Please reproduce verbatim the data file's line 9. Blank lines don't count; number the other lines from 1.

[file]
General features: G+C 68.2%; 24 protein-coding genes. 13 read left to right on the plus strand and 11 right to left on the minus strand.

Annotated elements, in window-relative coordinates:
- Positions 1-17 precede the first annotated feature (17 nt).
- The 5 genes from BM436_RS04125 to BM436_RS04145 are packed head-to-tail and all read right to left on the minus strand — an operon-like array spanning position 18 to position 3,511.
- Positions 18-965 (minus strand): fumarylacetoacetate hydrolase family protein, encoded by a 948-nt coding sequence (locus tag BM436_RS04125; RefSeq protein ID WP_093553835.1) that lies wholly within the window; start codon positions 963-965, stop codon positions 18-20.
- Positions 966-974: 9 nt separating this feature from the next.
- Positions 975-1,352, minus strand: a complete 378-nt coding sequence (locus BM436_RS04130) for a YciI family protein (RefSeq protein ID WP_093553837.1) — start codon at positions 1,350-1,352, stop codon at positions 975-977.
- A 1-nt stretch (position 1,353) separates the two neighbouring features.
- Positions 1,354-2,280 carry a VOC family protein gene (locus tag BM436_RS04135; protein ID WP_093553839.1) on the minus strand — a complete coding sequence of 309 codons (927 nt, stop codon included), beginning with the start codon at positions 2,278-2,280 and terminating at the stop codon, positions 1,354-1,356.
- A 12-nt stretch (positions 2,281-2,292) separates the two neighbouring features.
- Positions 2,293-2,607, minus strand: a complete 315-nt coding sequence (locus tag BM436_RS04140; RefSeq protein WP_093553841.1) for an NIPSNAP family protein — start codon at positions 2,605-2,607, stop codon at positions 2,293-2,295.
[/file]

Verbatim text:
- Positions 1,354-2,280 carry a VOC family protein gene (locus tag BM436_RS04135; protein ID WP_093553839.1) on the minus strand — a complete coding sequence of 309 codons (927 nt, stop codon included), beginning with the start codon at positions 2,278-2,280 and terminating at the stop codon, positions 1,354-1,356.